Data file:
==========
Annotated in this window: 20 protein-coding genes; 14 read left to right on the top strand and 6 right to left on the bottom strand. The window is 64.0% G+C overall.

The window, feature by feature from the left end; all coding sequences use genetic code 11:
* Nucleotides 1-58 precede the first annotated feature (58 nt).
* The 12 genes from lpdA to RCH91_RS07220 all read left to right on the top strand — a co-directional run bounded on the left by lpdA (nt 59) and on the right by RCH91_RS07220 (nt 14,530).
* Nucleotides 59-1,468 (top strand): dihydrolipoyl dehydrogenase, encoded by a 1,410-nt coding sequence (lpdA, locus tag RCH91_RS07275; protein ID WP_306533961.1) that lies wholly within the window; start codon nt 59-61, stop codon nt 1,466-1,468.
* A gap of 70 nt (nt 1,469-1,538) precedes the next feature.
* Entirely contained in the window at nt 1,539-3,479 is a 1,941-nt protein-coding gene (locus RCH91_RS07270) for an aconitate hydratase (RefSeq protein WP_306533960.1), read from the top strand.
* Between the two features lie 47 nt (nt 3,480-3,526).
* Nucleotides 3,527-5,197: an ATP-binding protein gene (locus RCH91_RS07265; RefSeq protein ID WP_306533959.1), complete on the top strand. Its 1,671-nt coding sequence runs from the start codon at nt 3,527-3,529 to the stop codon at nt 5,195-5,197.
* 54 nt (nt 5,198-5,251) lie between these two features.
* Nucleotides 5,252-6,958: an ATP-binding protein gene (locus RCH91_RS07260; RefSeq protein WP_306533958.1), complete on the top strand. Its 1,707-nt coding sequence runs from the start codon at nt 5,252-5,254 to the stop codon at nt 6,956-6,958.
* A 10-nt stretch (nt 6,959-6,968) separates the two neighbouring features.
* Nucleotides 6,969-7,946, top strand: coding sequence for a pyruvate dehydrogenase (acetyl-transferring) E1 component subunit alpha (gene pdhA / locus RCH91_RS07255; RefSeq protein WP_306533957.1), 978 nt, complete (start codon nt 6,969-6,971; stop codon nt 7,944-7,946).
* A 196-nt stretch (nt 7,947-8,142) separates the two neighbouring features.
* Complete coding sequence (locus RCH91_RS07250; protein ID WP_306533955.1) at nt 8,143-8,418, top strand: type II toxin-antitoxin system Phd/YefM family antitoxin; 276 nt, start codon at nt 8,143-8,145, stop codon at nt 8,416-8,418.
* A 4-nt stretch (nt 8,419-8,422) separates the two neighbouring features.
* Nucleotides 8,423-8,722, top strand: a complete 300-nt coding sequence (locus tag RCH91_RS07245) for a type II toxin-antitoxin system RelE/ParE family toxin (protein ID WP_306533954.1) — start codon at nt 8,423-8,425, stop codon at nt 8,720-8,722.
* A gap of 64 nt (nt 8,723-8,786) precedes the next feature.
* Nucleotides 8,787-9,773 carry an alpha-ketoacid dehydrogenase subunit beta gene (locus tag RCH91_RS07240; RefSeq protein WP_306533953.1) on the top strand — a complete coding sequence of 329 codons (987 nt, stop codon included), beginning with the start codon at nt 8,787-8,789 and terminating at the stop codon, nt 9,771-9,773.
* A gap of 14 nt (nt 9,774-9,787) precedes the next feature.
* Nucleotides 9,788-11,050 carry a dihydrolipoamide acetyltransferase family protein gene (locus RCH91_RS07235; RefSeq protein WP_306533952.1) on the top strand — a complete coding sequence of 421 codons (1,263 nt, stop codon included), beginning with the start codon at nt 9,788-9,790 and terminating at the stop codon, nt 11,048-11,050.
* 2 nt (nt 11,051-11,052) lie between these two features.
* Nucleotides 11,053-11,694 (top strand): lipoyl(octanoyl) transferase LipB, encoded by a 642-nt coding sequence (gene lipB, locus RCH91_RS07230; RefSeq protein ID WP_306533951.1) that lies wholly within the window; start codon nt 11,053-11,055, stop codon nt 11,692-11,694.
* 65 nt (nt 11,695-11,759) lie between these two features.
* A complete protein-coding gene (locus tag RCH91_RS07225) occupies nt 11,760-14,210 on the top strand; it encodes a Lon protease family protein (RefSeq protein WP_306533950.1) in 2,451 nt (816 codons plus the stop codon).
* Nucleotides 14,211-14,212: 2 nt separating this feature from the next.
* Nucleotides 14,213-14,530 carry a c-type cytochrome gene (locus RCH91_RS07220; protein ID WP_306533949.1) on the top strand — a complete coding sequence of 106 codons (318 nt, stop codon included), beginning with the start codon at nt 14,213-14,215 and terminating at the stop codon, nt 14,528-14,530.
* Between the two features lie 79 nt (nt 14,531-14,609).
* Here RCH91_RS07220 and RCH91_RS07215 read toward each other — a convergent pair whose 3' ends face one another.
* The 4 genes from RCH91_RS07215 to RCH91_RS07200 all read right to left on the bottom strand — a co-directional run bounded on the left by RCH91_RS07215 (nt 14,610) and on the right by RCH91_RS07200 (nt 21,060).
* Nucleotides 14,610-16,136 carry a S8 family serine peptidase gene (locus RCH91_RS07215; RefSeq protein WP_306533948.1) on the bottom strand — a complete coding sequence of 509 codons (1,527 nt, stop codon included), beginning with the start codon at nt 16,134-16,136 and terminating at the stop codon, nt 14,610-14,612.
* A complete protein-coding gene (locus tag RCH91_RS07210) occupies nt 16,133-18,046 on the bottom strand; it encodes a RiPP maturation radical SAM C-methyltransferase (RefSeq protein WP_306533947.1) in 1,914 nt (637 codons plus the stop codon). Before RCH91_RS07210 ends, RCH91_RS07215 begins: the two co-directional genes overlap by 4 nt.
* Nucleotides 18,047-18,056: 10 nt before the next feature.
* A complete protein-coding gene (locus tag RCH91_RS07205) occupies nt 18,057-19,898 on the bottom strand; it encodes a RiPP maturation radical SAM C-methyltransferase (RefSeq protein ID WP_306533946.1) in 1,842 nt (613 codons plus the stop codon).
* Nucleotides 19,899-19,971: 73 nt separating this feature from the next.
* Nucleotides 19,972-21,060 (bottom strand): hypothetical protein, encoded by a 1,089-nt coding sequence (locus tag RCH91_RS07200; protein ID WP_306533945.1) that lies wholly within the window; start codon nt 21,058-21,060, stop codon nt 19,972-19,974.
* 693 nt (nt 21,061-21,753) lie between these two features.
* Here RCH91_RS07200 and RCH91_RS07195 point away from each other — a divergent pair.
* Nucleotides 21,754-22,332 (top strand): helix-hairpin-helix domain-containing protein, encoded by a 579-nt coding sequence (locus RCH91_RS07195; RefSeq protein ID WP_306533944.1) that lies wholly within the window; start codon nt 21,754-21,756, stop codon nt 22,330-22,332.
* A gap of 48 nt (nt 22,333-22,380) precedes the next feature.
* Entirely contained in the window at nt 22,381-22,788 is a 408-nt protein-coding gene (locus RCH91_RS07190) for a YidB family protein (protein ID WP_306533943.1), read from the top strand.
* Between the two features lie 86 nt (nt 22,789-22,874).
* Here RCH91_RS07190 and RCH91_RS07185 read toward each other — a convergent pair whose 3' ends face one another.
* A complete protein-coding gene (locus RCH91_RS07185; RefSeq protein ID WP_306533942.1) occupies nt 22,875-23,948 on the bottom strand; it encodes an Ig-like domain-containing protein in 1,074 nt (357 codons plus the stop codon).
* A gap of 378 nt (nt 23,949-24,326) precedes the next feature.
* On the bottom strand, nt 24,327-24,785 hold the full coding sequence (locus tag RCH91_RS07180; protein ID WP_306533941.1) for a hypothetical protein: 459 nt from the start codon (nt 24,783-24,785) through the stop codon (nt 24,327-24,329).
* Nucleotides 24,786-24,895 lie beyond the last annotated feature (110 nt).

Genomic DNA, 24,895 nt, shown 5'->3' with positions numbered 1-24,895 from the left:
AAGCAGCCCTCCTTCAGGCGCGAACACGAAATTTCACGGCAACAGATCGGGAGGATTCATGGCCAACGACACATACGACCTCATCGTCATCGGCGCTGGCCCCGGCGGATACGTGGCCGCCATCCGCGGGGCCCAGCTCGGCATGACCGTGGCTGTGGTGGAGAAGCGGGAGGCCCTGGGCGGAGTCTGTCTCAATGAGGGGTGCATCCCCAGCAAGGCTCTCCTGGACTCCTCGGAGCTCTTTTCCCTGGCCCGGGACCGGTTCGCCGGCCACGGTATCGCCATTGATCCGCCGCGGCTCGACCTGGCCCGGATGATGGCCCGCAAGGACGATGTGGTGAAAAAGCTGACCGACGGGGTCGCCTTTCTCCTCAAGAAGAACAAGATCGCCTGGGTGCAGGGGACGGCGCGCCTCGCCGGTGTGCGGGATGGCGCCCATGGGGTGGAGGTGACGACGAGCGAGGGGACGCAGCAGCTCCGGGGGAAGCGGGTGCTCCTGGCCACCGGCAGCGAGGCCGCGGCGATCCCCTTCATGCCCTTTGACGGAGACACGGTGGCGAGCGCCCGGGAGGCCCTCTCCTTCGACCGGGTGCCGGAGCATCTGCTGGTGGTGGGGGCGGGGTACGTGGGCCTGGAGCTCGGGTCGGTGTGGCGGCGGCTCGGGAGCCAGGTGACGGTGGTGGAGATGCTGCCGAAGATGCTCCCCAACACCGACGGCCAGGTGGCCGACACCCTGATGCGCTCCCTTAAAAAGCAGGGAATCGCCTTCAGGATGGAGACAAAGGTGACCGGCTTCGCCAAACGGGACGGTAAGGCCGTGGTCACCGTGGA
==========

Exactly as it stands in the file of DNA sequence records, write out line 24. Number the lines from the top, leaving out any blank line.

* 65 nt (nt 11,695-11,759) lie between these two features.